208 pages | 1 B/W Illus.
This book provides an introduction to research and some of the methods in the field of crime and justice and related areas, including police, prisons and criminal justice policy making.
Less a dry 'how to' book, it is concerned rather to provide a wide-ranging discussion that illustrates the kind of research that has been done in particular areas, the findings of previous studies, the pitfalls of ‘real life’ research (and some potential solutions) and the range of possible research methods and approaches – both qualitative and quantitative. It shows how appropriate methods are chosen for particular studies and explores the theoretical underpinnings of the studies, including how and why researchers use theory; the political and ethical issues; and the role of emotions such as fear and danger in researching the field of crime and criminal justice.
Key features include:
Throughout the book there is an emphasis on the often troublesome (and often ignored) relationship between the topic of study, desired outcomes and suitable methods, with a wide range of illustrative case studies. Here the approach is practical - pointing out the different approaches various studies have used and how their outcome is often determined by their choice of methods. The book also reflects on the philosophies of research and includes discussions about the way the choice of methods will be reflected in the findings and vice versa (which seems obvious but is often forgotten).
Researching Crime and Justice: Tales from the Field will be an essential source of inspiration and ideas for criminology students and other researchers on crime and justice.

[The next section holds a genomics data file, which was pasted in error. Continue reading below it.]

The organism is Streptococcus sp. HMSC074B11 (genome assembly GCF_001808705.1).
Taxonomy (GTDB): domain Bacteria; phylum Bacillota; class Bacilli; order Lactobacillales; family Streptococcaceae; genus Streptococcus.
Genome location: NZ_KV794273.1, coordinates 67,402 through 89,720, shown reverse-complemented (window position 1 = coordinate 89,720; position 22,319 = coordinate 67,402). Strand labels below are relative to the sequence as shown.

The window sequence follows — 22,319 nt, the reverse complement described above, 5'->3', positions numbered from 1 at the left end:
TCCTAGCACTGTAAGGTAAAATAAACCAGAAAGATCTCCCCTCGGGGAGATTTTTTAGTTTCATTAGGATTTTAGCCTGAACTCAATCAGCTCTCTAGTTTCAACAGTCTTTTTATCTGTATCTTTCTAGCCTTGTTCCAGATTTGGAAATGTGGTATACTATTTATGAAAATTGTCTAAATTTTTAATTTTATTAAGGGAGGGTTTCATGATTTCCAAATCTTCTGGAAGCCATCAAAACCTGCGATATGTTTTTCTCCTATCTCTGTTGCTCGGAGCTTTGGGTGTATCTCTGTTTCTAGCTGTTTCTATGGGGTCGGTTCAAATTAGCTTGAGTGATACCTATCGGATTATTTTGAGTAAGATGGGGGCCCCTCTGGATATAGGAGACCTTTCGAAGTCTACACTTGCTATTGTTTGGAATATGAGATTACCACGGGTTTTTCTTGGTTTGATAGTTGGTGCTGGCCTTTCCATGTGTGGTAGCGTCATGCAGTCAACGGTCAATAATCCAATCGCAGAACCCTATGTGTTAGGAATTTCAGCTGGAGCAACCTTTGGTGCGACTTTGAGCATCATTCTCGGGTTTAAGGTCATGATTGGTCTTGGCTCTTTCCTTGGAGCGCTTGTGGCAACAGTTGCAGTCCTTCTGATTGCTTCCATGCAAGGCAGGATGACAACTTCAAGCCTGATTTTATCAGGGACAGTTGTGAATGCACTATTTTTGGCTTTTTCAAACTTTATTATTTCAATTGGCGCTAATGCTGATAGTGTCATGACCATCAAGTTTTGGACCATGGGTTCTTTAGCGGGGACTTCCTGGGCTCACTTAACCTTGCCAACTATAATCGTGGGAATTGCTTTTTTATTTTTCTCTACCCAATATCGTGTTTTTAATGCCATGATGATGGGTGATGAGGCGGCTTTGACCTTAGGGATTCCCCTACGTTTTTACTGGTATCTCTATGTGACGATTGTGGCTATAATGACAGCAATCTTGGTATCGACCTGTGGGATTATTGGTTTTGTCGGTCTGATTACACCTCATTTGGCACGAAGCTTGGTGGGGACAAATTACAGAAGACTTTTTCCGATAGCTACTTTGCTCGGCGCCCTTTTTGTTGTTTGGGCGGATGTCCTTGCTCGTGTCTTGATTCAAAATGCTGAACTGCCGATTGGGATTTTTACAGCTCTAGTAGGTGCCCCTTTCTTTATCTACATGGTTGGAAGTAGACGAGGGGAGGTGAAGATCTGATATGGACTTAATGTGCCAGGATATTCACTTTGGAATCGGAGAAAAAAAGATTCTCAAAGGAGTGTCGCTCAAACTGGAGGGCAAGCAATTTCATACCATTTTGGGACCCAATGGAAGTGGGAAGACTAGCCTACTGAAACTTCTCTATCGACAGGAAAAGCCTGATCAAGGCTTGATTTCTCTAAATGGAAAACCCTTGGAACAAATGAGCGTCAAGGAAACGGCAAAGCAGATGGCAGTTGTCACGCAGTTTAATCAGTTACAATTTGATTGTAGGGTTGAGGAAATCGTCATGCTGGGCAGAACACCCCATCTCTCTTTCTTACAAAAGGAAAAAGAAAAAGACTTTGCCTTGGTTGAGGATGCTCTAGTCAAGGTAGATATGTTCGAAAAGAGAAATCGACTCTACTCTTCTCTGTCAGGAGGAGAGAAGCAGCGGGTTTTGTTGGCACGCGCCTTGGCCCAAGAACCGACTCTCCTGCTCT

'Westmarland explores a broad range of methods of critical importance to both new and established criminological researchers. In examining how these have been applied in the context of real projects, the book brings to life the problems and potential challenges of doing criminological research. This is an engaging and thought-provoking text that will benefit all those conducting criminological enquiry, be they students, practitioners or seasoned researchers.' – Michael Rowe, Reader in Criminology, Northumbria University
'In a stimulating way Researching Crime and Justice takes the study of research methods that extra mile. By including the research experiences of 'hands on' criminologists, Louise Westmarland brings the research experience alive for the student in a way that, hopefully, will reduce the shock of how different it is in practice compared to how it is often portrayed in the text books.' – David S. Wall, Durham University
Introduction 1. Problematising Criminological Research 2. Qualitative versus Quantitative Methods 3. Quantitative Methods 4. Qualitative Methods 5. Soft and Semi-structured Research 6. Ethics, Emotions, Politics and Danger 7. Analysing Evidence of Crime and Justice